It is unfortunate to have to begin a travel article with security advice, but just as security comes before getting on a plane, it needs to be considered before traveling. Much of the advice we give here we have obtained from the Women’s Travel Club (www.womenstravelclub.com). Some of the advice may seem overcautious but as the saying goes, “Better be safe than sorry.”
When choosing where to stay, a smaller hotel is often a good choice. The hotel staff is more apt to know you and strangers loitering are more noticeable. A well trafficked street is ideal because of the proximity of restaurants and stores and better public transportation. If you’re anxious, ask a female employee if she feels safe walking in the area. If driving your own car, look for well-lit parking or valet service and park facing out for a quick exit. Also, consider hotels/motels with inside corridors rather than outside corridors.
Ask for a room close to the elevators and reasonably far away from construction, fire ladders and terraces, and have your key out when leaving the elevator. Ride with your back to the wall in the elevator and, if threatened, push all the buttons at once. Consider bringing along your own rubber doorstop to place under the inside of your hotel door. Put any expensive clothes on hangers under your everyday clothes and lock valuables in the safe.
When going out, check your map before you leave, not in public. Dress simply and avoid jewelry. Popular situations for pickpockets are when you get in or out of vehicles and when exiting escalators. Try to carry only one credit card and photocopies rather than important documents. Become familiar with foreign currency before you need to use it. If you need to ask for directions, ask families or women with children.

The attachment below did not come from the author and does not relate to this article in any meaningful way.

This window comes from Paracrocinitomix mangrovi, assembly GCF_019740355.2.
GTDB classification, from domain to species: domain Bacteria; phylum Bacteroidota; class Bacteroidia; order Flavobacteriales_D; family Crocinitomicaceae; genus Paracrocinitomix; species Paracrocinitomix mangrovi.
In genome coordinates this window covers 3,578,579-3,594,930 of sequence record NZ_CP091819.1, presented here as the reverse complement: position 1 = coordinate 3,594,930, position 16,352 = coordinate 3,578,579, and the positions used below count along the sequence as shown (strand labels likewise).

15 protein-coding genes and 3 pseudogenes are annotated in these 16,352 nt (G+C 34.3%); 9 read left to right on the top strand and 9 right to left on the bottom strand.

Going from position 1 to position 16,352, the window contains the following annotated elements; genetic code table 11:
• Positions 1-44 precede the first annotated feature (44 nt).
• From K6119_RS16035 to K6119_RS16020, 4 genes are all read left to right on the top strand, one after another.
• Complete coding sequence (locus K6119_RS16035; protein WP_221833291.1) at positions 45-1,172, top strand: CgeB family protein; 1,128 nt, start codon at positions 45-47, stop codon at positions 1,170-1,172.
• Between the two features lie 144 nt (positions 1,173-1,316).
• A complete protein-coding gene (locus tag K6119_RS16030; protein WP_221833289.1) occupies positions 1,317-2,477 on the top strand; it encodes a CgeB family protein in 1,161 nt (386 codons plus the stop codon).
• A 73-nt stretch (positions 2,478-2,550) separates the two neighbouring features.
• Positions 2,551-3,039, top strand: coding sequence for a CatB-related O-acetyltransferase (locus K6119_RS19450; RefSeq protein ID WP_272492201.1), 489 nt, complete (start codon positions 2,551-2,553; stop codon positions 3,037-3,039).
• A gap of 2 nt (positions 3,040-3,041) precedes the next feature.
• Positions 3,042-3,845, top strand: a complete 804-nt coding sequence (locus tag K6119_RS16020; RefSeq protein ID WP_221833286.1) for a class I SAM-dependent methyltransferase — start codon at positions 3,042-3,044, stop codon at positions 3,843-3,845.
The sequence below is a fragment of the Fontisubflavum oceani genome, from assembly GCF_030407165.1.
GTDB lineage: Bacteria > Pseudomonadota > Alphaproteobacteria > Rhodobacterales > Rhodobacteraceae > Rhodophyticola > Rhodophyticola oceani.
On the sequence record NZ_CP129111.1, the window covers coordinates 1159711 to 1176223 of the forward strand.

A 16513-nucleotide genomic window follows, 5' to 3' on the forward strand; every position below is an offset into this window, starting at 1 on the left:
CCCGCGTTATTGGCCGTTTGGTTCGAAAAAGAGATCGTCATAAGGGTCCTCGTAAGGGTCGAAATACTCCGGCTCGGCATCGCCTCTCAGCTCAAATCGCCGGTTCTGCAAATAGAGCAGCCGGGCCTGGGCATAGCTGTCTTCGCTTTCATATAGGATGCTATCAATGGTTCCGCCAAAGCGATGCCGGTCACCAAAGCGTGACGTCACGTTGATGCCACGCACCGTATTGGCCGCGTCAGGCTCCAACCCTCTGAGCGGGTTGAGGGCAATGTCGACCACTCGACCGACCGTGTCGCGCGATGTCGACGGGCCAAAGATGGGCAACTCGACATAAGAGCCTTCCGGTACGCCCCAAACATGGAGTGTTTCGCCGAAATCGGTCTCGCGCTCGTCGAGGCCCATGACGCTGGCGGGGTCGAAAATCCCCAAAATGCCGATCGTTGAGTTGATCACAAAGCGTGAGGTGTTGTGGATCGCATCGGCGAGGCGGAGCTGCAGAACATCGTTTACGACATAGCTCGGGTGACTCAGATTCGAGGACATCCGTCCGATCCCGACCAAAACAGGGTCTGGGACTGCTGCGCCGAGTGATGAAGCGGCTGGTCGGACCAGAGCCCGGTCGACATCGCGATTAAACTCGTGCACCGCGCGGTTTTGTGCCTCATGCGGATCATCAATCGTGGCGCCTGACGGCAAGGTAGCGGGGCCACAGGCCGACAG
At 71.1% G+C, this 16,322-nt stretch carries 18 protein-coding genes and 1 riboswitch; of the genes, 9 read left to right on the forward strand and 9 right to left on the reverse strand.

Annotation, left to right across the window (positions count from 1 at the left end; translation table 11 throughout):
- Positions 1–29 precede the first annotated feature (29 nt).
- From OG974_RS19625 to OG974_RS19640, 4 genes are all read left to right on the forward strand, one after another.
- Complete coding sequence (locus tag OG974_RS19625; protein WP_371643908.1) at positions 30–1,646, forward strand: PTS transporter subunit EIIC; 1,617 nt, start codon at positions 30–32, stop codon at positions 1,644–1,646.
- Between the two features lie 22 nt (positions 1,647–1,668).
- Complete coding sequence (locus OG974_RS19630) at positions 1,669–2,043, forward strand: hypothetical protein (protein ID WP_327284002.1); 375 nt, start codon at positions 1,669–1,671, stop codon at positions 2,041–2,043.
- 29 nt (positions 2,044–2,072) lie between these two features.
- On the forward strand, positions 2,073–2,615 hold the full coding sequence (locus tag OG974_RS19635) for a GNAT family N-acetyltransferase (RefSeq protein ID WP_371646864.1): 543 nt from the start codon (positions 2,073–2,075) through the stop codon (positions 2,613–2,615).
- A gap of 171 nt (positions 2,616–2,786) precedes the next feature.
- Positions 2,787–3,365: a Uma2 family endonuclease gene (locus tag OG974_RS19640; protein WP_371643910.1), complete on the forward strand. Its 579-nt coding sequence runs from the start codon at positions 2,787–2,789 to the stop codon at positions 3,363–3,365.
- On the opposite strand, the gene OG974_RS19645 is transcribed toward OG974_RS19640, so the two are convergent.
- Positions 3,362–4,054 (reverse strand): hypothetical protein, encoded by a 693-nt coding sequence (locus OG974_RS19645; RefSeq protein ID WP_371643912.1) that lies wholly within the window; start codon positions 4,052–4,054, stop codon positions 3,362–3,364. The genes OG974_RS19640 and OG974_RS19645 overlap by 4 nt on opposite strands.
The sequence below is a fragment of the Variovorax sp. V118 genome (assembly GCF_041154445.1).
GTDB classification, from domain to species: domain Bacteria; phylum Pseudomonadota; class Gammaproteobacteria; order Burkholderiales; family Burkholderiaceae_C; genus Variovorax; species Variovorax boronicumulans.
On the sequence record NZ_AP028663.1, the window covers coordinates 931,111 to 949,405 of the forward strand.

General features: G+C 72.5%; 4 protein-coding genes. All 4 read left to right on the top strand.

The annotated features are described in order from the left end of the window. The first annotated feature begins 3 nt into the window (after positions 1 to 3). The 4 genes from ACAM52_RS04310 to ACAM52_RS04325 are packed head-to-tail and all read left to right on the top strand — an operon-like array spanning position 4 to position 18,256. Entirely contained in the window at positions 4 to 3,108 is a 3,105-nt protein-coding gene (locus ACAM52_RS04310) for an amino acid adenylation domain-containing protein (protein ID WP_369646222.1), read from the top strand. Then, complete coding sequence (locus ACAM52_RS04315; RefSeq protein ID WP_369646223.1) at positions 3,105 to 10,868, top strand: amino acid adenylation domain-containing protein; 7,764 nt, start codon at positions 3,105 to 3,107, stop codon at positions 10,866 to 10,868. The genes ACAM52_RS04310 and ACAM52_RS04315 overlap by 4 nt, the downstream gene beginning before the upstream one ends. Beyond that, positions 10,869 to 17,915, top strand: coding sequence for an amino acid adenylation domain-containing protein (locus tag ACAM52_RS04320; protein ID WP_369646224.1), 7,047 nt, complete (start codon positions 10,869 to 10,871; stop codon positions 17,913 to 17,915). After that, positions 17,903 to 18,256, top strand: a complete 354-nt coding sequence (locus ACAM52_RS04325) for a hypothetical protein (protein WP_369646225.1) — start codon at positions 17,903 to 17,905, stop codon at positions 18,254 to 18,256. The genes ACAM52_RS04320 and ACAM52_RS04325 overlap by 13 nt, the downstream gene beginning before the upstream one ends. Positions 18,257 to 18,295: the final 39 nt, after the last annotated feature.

Use covered luggage tags with your business address on them and lock your suitcase. When you go to a public lavatory take your purse with you. Stay close to your belongings when going through security and if your bag is at your feet in a restaurant, pass your foot through the strap. Pay for a taxi while you are still in it and check your change before you exit.
If planning evening activities, arrange for a taxi both to and from the venue or the restaurant or eat in a restaurant close to your lodging. If going sightseeing in the evening, consider going with a group. Understand that, in some parts of the world, “respectable” women don’t go out alone in the evening. In these places, a flagrant rejection of this custom could very well put you in jeopardy.
Finally, if you are the victim of a crime, contact the police and keep a copy of the report for your insurance company.
Give some thought to how you dress. In the Western world, you’ll encounter few, if any, clothing restrictions, but it still makes sense to dress conservatively. Leave your valuables at home. Instead, consider costume jewelry that might serve as a conversation piece with those you meet along the way.
If you travel into developing countries and male-dominated societies, make every effort to dress modestly. In some places, customs based on religious and moral beliefs strongly influence the way the women dress. For you to blatantly break these rules would be considered irreverent and might put you in jeopardy. Why not adapt your clothing to fit the customs of the host country? It becomes an interesting and educational challenge.
Unfortunately, the potential for sexual harassment and intimidation is a reality around the world, just as it is at home. Be prepared. Do your networking and research before you leave. Find out as much as you can about the roles of both women and men in the places you plan to visit.
In some cultures, a woman alone may be considered fair game. Understand this and prepare yourself mentally for any propositions, suggestive comments or catcalls. Then simply ignore them. You might want to team up with a companion. Two women traveling together might have an easier time.